• Contractors to submit proposed equipment and connectivity requirements to be approved by the PBS CIO’s building and energy systems group. This includes hardware, software and the cabling.
  • Project managers to specify fully-open, non-proprietary, connected IT building information or control systems in new construction, modernizations, repairs and alterations, and service or repair work that includes installation of building information or control systems.
  • Government furnished equipment must be used for all network connectivity and functionality including workstations, servers, routers and switches. The PBS CIO will coordinate and provide the required hardware in accordance with project requirements and schedules.
  • Regional Smart Buildings points of contact and the PBS CIO’s building and energy systems group to participate in the requirements development and design phases of projects involving building information or control systems to assure that smart buildings and IT requirements are included.
  • All GSA employees and contractors with logical access to building information or control systems on the GSA network have a background investigation in accordance with Homeland Security Presidential Directive – 12.
  • The PBS CIO Smart Building Implementation Guide to be used in implementing this policy.

“This policy applies to all activities in PBS-owned space, including building management, information technology, design and construction, project management and contracting activities associated with planning, designing, acquiring, installing, operating or upgrading building information or control systems,” the policy states.

One government official, who requested anonymity because the policy still was in draft, said the memo is unclear in several areas, especially around the requirement to use GSA’s network.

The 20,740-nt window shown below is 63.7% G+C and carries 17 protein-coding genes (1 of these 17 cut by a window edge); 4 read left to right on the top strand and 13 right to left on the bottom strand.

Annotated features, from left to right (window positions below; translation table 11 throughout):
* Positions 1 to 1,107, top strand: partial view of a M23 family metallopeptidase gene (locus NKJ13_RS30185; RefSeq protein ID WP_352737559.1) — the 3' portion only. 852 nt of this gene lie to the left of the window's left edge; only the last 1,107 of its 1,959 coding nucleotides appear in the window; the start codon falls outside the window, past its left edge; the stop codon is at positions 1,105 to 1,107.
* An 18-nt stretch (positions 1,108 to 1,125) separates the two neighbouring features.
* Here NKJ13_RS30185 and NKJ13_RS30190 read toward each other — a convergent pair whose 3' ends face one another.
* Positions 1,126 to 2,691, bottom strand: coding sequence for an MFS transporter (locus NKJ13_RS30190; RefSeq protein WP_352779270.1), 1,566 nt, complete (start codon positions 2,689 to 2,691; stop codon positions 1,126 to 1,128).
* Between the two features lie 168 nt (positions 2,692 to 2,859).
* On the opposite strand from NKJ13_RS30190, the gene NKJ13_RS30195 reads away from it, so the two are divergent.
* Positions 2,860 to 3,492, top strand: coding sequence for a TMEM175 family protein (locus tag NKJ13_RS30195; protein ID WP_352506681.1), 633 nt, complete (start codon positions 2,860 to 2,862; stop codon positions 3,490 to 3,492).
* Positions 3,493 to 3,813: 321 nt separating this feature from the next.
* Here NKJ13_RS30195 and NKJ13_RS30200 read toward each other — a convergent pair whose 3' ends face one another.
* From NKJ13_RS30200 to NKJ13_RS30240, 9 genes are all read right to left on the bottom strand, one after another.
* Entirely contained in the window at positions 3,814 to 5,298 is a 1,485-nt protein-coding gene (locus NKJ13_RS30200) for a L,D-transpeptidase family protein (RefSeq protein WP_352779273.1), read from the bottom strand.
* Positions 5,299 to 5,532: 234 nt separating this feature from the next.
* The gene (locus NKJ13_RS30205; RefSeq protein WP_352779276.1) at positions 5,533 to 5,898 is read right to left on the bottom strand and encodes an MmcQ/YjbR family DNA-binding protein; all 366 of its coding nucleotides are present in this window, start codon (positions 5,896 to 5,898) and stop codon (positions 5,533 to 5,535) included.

“The issue is if you put a system into building A and it’s connected into the agency’s infrastructure, you are bound to do a certification and accreditation based on rules of FISMA, which GSA historically hasn’t gotten into this jungle,” the official said. “Now they say they are and I’m not sure why. The implication is GSA is saying agencies are not meeting FISMA requirements.”

The official also said a split between the people who work on technology and the people who work on physical security remains an issue that this policy could exasperate.

“There is no direct line to physical security or law enforcement community and that is why it’s so hard to get physical folks engaged in this,” the official said.

A former government official, who also requested anonymity because they didn’t get permission to speak about this from their company, said having the PBS CIO act as the approving authority for certification and accreditation of control systems is questionable and could violate FISMA.

The former official also asked whether this policy open GSA up to criticism because they are requiring all of these systems to run on one main network especially in light of the Stuxnet attacks.

Zivney said, however, that companies like Hirsch have been making IP-based control systems for some time now.

And through HSPD-12, he said, agencies are migrating to these systems as well.

In fact, the Office of Management and Budget required agencies in the 2011 budget passback to spend operations and maintenance and development, modernization and enhancement funding on new physical control systems that use the security identity cards.

“A lot of this is being driven by government standards because of the government smartcard,” Zivney said. “A lot of manufacturers who have been providing systems for that are in the best position to provide systems that fit on the network. It means every device has to be trusted so that way you can’t just put rogue device out there.”

He said Hirsch and other vendors build encryption between servers and controls, encrypt databases with personnel information and make sure all control panels are secured.

Zivney said one of the few questions he has about the policy is why didn’t it mention the Open, Systems Integration and Performance Standards (OSIPS) standard developed by the Security Industry Association.

He said OSIPS is certified by ANSI and has security built into the standard.